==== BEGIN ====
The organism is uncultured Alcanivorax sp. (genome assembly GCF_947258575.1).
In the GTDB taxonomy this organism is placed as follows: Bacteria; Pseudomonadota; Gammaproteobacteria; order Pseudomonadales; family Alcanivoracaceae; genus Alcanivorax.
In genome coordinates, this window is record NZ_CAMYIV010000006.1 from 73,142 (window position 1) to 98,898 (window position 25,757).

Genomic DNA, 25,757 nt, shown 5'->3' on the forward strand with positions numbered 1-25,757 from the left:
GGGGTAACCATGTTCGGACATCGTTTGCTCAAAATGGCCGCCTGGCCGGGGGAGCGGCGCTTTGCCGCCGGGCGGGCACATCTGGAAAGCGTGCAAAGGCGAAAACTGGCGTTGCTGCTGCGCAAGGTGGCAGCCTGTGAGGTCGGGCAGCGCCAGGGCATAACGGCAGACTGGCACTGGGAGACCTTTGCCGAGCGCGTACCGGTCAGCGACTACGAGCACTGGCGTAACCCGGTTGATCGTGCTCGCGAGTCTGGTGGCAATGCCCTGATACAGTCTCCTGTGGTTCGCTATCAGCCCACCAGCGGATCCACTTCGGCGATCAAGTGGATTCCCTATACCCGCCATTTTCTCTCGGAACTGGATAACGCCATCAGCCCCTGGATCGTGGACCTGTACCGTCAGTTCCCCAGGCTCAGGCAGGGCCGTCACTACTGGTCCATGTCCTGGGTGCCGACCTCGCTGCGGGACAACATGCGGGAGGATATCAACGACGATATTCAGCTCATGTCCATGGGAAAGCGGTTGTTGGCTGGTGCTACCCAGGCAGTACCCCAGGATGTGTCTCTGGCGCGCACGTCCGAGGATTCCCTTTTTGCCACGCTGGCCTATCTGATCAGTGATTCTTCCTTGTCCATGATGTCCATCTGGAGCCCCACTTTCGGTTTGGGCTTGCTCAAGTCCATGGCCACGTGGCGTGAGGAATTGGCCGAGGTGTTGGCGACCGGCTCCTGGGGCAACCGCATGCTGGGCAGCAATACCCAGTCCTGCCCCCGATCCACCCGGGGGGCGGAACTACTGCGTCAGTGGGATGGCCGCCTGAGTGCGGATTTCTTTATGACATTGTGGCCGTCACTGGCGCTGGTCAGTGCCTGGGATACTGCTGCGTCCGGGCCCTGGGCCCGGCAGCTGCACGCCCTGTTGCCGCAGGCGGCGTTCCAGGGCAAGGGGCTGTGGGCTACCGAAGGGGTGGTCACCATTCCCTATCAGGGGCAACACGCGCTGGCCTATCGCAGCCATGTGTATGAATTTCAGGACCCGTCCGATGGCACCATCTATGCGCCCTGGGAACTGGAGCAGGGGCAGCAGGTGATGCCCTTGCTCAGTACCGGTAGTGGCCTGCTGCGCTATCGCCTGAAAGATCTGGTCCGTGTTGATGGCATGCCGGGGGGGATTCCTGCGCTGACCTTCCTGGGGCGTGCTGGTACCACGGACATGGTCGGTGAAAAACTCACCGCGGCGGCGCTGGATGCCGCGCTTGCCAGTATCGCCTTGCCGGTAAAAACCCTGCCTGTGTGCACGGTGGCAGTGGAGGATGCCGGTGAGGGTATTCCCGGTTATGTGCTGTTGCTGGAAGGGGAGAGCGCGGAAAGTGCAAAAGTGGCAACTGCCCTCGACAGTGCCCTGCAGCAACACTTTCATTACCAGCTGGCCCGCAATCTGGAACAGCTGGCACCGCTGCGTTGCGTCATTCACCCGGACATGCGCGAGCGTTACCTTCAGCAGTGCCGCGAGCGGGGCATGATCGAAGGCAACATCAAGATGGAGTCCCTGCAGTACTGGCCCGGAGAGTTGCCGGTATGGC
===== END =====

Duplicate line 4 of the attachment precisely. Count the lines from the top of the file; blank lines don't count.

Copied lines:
Genomic DNA, 25,757 nt, shown 5'->3' on the forward strand with positions numbered 1-25,757 from the left: